Managing People 2

  • Category:
    Management
  • Document type:
    Essay
  • Level:
    Undergraduate
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    4
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    2288

10EMPLOYEES’ ENGAGEMENT

Employee Engagement

Employee Engagement

Today, organisations have put efforts in ensuring that they have an idea of how employees behave and think with the intention of getting valuable insights of employees’ engagement. Employee engagement can be defined as employee’s disposition to take part in attaining goals and objectives of an organisation. It is the involvement and enthusiasm for work (Markos and Sridevi, 2010). Engagement does not simply mean working hard or use of vigour when one works (Albrecht, 2010). It involves putting oneself into the work. Leaders need to be in the forefront to encourage employee engagement by enhancing communication. They need to dismantle all the obstacles to engagement such as structures and processes in order to create a new structure of interaction between the employees (Albrecht, 2010). Research studies have concluded that employees’ engagement results to successful business performance. Engagement impacts factors such as employees’ attitudes as well as absence and productivity level. Without employee engagement, companies may face higher employee turnover, reduced shareholders’ return and poor financial performance (Gemma and Markwick, 2006). Communication plays a fundamental role in enhancing engagement. Communication creates a culture that supports transparency between leaders and employees. Promoting employee engagement through effective communication will lead to sensemaking and therefore enhanced organisational change (Georgiades, 2015). Communication has an impact on workforce engagement as it facilitates organisation change process.

The study of employee engagement is very relevant. Knowing the factors that contribute to employee engagement can benefit organisations since improving on these factors can lead to enhanced employee engagement. Communication is important in enhancing employee engagement. The paper is going to concentrate on communication as the fundamental factor that contributes to workforce engagement. The paper will highlight how people-focussed highlight communication in the organisation and how it leads to higher employee engagement. It also details out how communication assists during organisational change process and the relationship between communication and employee engagement.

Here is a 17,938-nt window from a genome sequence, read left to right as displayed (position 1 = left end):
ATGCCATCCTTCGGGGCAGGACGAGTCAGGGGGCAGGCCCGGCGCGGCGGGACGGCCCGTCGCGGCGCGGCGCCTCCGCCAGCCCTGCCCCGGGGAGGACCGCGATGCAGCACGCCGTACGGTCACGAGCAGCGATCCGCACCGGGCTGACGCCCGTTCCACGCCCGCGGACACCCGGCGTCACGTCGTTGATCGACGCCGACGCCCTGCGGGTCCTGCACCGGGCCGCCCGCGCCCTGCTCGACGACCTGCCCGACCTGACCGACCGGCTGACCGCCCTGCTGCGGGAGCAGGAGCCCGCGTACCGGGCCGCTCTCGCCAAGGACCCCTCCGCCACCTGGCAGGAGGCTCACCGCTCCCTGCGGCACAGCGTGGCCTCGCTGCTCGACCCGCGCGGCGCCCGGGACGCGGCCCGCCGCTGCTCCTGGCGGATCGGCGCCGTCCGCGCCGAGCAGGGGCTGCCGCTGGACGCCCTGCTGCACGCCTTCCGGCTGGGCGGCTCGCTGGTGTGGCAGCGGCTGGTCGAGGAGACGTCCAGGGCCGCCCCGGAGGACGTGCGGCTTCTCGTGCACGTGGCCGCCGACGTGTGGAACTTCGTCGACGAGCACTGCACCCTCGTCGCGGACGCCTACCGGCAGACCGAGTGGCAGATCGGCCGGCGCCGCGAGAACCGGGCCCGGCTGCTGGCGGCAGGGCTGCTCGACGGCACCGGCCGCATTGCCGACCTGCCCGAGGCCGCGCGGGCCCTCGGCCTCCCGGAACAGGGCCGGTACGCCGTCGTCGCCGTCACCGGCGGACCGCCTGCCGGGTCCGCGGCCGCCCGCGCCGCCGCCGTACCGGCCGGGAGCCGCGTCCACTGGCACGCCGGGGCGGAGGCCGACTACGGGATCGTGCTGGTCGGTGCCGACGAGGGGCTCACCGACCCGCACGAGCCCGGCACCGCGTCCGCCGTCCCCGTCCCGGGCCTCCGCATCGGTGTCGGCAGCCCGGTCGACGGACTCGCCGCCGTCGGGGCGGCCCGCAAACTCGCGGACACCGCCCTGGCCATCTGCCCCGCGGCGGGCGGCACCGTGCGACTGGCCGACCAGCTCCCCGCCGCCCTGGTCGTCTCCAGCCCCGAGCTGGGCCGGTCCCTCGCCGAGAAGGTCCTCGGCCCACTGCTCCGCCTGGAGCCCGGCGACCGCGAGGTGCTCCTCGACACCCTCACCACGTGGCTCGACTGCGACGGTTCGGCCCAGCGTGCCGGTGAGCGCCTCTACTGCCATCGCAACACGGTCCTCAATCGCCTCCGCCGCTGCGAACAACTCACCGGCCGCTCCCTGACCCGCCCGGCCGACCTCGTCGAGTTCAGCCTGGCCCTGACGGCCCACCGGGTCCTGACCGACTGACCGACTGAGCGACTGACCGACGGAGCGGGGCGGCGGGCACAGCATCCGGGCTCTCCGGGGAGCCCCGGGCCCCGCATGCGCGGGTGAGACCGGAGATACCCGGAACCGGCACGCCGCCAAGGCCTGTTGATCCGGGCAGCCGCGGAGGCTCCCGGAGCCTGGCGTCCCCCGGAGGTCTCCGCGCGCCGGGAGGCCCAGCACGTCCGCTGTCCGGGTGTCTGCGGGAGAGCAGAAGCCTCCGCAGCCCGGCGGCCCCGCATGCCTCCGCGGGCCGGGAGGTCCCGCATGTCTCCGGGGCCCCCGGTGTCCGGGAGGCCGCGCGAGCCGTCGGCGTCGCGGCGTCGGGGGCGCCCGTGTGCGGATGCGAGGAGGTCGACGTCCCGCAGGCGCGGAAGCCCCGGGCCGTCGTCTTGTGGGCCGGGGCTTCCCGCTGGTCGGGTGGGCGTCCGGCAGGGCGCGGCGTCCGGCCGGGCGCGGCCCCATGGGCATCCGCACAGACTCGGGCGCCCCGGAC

Communication is vital to leaders and managers in managing employees. Communication is considered to be one of the most paramount concepts of any organisation. The plans, goals and objectives of a business may be enchanting, but for an organisation to be effective, managers and business leaders need to clearly communicate these to the team members (Towers, 2003). Lack of communication is considered a barrier in the business world. When communication is precise and vibrant, decision-making process becomes easier and decisions are more cognizant, rational and effective. Communication has a huge impact on decision-making in different ways including approval, collaboration, teamwork, and authority of the entire decision-making process. For managers to communicate effectively with the team members and to enhance their engagement, they are should focus on the communication styles that suit the needs of the employees. Effective communication in many companies is a huge challenge. Research suggests that communication is a learnt skill that has not been stressed among leaders (Towers, 2003). Companies, especially large and complex ones confuse communication with information sharing. It is an environment that creates a sense of trust and accountability that makes employees more committed to their work. This environment can only be created by enhancing open communication between the employees and the management. For leaders to communicate effectively with the employees, they must use different communication styles in different occasion and ensure that the communication styles used align well with the needs of the employees (Gruman and Saks, 2011). There are a number of communication styles used by leaders and manages today such as assertive, aggressive, manipulate, and submissive communication styles. The understanding of the communication styles is very important as it enables managers and organisation leaders learn how to interact with different people and how to respond to challenging situations. A manager will also be able to choose the communication style to utilize at a specific circumstance (Towers, 2003). Communication in the organisation may be in form of sharing information, giving input, sharing plans, sharing ideas, sharing and receiving criticism or praise, etc. Communication is therefore used in every facet of an organisation and without communication, organisations are bound to fail (Towers, 2003). For instance, in an organisation with poor communication in the part of the management, employees feel isolated and frustrated and the environment lacks trust and accountability. The motivation of employees goes down and this leads to poor performance and productivity.